A multi-purpose guide to help both achievement hunters and casual players. Contains a quick run-down for each game and toy aside from the prototypes.
Before playing any of the games, make sure to check out the “Medals” section so you know what to aim for in each game, since most medals also count as a Steam achievement. Most medals are not missable, aside from maybe requiring another playthrough; the only medal that you can mess up is the “3 Hearts” medal for Bullet Heaven, so do not buy any health upgrades until you acquire that one.
Also, several of the games require you committing to sitting down and playing them for awhile to get everything in one sitting; they lack save points! The newer ones do allow you to save and quit, though.
The majority of the medals involve copying a design from one of Matt’s other games in this collection or putting specific pieces in specific places. You can screenshot the mechs in question in each game and have it open in a separate window to use as a guide.
I will edit this guide later to include screenshots of which parts you need and where to place them, but most of them are easy enough to figure out just by reading the hints in the medal descriptions.
As a bit of trivia, this was the first game of Matt’s I played on Newgrounds way back at its release.
Matt gave it a shiny new coat of paint and actually increased the difficulty by randomizing the time that you must press spacebar. You can select from four different difficulty levels, though, and unlike the other games there are no difficulty-based medals; there is nothing stopping you from doing everything on Easy, if you are just here for the animations or medals.
The key point is to relax your mind but keep your finger(s) tensed and ready to press; you can get up to two free strikes by going too early, but try not to let those build up. The last two fights are far more strict than all that came before, with the final bout requiring pretty much a frame-perfect reaction on Epic difficulty. You can help yourself out by being primed to both press the spacebar AND click at the same time; they both count for the response input, so you are basically doubling your response attempts.
The “Masochist” medal is time consuming, but I found it easiest to go all the way to the last enemy and lose then roll back one, rather than losing to an enemy on purpose, beating them, losing to the next, and so on; fatigue builds up with this game, so you might find it harder to actually reach the later enemies if you spent a lot of time playing around with the earlier ones. You can also skip most of the animations by clicking when the “Skip” text is visible in the bottom-right.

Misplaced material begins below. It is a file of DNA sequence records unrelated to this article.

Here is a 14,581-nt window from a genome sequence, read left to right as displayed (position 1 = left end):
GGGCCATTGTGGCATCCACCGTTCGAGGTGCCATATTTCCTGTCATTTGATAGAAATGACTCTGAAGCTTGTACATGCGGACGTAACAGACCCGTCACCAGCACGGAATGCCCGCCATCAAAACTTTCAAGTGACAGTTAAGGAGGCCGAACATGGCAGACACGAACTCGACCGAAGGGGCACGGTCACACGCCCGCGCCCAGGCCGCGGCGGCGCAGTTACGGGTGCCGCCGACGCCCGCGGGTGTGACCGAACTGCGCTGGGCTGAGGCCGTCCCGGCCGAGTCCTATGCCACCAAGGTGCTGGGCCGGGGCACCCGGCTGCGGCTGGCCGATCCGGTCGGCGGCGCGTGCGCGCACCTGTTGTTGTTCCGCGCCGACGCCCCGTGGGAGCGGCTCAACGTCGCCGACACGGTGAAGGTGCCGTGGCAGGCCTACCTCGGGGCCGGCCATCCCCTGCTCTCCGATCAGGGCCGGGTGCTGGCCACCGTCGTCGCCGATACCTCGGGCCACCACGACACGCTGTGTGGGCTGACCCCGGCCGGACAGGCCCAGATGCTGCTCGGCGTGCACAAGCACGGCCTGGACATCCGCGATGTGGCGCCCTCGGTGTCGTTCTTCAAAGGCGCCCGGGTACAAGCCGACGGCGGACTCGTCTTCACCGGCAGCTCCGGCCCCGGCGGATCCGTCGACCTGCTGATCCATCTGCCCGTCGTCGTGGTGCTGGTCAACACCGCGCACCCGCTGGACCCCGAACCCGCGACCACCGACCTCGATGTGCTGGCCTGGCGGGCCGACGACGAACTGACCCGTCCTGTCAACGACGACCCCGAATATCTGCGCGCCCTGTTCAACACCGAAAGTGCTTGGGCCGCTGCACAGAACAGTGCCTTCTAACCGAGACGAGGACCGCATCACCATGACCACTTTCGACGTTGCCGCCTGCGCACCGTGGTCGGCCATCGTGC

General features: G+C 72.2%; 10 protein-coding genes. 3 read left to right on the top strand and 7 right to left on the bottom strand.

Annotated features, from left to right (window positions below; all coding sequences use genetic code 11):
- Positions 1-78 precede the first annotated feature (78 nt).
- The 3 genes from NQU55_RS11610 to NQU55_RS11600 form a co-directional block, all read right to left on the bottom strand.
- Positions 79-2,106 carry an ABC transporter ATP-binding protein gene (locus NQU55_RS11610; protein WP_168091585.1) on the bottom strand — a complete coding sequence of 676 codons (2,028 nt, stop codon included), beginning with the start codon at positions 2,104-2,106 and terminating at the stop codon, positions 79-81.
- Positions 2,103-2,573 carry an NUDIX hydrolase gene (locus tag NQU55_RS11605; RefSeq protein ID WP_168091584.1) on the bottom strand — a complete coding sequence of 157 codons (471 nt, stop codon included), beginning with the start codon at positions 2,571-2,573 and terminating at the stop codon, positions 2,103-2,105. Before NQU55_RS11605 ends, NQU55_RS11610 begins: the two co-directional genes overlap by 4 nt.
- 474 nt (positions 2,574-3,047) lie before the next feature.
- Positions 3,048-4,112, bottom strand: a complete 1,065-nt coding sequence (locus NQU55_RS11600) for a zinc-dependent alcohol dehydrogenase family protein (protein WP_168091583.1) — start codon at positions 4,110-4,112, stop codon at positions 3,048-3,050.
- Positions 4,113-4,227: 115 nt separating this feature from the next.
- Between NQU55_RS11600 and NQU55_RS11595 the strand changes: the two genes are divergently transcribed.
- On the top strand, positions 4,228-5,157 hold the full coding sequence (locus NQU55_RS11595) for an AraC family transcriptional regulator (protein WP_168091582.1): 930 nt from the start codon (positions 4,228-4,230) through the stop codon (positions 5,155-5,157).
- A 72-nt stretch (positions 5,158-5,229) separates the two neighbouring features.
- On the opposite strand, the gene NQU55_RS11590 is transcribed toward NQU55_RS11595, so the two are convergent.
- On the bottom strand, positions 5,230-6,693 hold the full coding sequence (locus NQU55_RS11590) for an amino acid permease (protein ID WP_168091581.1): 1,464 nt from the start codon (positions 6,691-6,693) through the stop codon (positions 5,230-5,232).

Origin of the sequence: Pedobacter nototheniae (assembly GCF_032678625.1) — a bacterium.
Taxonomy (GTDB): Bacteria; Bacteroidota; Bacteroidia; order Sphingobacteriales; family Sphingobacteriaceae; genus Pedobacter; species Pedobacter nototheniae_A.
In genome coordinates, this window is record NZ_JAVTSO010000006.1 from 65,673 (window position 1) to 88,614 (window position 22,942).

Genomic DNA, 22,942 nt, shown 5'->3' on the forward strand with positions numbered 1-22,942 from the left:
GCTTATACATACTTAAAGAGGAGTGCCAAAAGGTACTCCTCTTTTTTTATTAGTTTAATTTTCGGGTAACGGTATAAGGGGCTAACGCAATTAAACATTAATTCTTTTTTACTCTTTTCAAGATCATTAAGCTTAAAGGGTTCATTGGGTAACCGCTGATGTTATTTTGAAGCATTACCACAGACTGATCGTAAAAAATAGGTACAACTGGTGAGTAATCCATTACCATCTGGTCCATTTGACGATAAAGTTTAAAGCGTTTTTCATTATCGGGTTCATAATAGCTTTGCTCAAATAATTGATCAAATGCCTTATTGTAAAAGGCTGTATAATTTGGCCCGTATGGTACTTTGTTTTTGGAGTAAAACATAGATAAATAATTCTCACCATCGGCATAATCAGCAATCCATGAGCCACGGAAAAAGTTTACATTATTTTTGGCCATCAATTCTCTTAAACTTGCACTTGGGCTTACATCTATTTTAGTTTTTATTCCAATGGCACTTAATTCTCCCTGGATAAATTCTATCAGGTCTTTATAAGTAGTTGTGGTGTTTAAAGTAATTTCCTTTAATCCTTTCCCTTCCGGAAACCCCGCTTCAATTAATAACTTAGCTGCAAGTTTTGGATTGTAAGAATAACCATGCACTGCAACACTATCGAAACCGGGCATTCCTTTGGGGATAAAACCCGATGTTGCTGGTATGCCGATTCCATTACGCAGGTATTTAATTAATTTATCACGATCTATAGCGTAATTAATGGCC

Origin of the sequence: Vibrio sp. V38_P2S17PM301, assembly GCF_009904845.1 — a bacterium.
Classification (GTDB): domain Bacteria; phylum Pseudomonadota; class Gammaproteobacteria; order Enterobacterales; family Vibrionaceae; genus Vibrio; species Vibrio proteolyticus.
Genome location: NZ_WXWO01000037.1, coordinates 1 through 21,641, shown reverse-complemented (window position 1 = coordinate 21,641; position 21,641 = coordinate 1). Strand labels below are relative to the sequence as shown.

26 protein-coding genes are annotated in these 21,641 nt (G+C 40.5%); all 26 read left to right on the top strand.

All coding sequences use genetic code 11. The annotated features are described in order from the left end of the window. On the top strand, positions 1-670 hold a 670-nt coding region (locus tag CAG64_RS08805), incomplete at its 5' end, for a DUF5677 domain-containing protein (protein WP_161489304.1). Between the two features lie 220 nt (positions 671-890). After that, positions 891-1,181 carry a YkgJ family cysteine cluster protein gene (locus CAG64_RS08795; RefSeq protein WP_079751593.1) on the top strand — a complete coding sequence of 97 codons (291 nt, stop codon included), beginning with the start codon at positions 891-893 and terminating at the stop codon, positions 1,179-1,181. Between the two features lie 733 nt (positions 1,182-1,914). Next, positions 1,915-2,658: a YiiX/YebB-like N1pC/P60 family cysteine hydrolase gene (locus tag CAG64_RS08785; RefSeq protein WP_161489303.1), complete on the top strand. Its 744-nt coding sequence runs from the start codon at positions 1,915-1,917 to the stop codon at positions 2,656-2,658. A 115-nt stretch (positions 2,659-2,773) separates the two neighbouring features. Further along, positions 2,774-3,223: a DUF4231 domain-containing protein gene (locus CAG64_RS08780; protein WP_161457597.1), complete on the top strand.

Make sure to do at least a couple of rounds in PvP for the different animations there, as well; there are unique animations for either player winning, either player responding too early, and for both players refusing to respond.
There is not much to say about this one; just shoot the targets you are asked to aim at. Relax and use an auto-clicker to save on finger strain.
Epic Battle Fantasy 1
Humble roots here.
The game is easy enough unless you are hunting for the medal for completing it on Epic difficulty. On that difficulty, you basically need to follow a flow chart for some of the bosses.
Most of the items are actually pretty useless; Natz can fulfill the purpose of Potions, High Potions, and Bombs. Max Ethers will be your workhorses to keep her topped up in boss fights, with a few Water Of Life bottles in case she goes down before Matt. The mech bosses also take a fair amount of damage from Bombs, if you happen to get any as fight rewards.
Antidotes are good since Matt can use them instead of making Natz cast Purify; on that note, Purify can be cast while Natz is Sealed, and Sealed will fade after about 3 turns. Poison sticks around until cured, though, and its damage can vary from as low as 100 to just over 3K.
Keep Protect and Barrier up above their halfway point at all times during boss fights, especially the mechs and Go- er, Roku. They like to spam their magical damage nukes while at low HP, so sometimes it becomes a damage-per-turn race to burst them down before your supplies run out.